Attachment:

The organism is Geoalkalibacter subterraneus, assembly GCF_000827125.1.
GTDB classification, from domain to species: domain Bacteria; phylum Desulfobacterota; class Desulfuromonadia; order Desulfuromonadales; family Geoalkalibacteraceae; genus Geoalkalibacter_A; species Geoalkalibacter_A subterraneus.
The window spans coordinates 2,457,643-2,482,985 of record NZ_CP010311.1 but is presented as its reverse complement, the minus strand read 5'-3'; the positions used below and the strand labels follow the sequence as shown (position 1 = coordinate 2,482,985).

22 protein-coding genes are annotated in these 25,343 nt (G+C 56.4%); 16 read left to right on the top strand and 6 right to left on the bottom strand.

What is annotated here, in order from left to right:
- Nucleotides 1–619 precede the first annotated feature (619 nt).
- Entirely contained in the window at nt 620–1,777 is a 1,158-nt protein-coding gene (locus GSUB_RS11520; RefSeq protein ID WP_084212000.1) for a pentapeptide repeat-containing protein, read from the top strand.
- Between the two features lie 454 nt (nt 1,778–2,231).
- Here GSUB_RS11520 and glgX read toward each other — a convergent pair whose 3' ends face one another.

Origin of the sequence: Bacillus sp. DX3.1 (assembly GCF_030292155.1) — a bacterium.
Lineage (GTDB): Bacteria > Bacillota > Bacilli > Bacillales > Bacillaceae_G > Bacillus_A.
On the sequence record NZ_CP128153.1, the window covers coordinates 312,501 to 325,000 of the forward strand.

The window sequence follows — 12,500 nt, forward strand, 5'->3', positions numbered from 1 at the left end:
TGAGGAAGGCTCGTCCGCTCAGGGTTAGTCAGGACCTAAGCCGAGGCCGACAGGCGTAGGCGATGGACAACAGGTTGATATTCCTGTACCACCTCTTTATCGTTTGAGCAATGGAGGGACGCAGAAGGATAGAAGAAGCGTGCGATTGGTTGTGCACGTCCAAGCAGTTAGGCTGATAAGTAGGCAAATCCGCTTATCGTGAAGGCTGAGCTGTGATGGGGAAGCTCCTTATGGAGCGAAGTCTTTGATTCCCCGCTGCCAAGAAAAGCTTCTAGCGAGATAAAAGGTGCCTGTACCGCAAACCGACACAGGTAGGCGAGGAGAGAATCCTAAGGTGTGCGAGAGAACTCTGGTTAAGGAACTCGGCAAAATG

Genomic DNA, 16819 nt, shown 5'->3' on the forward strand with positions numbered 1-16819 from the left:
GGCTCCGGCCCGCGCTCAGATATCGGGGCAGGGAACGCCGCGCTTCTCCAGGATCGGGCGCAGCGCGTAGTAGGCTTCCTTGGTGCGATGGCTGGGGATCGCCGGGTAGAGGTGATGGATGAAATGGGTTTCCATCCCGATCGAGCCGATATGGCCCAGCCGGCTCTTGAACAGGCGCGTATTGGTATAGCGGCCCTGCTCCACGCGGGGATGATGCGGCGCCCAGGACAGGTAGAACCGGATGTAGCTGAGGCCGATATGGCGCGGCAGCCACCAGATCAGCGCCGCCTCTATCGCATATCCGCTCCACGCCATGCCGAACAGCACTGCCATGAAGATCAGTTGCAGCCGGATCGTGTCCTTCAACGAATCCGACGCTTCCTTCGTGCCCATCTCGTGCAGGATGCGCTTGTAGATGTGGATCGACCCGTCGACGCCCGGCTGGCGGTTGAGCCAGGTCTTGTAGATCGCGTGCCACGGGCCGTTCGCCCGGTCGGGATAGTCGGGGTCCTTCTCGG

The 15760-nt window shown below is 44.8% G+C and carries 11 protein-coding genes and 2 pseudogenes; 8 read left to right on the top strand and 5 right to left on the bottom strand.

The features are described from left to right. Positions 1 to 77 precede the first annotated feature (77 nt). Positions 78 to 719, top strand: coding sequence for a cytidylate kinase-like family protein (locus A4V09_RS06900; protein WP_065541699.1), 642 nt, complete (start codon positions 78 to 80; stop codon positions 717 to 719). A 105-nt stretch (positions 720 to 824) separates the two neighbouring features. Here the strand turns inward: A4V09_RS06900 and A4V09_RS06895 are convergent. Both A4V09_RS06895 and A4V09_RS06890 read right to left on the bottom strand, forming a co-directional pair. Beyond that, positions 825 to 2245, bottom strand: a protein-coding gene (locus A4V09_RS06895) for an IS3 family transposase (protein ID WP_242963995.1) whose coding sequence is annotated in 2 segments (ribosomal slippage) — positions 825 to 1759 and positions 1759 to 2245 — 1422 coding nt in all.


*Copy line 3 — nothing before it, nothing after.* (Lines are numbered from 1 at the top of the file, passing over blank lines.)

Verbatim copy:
The window spans coordinates 2,457,643-2,482,985 of record NZ_CP010311.1 but is presented as its reverse complement, the minus strand read 5'-3'; the positions used below and the strand labels follow the sequence as shown (position 1 = coordinate 2,482,985).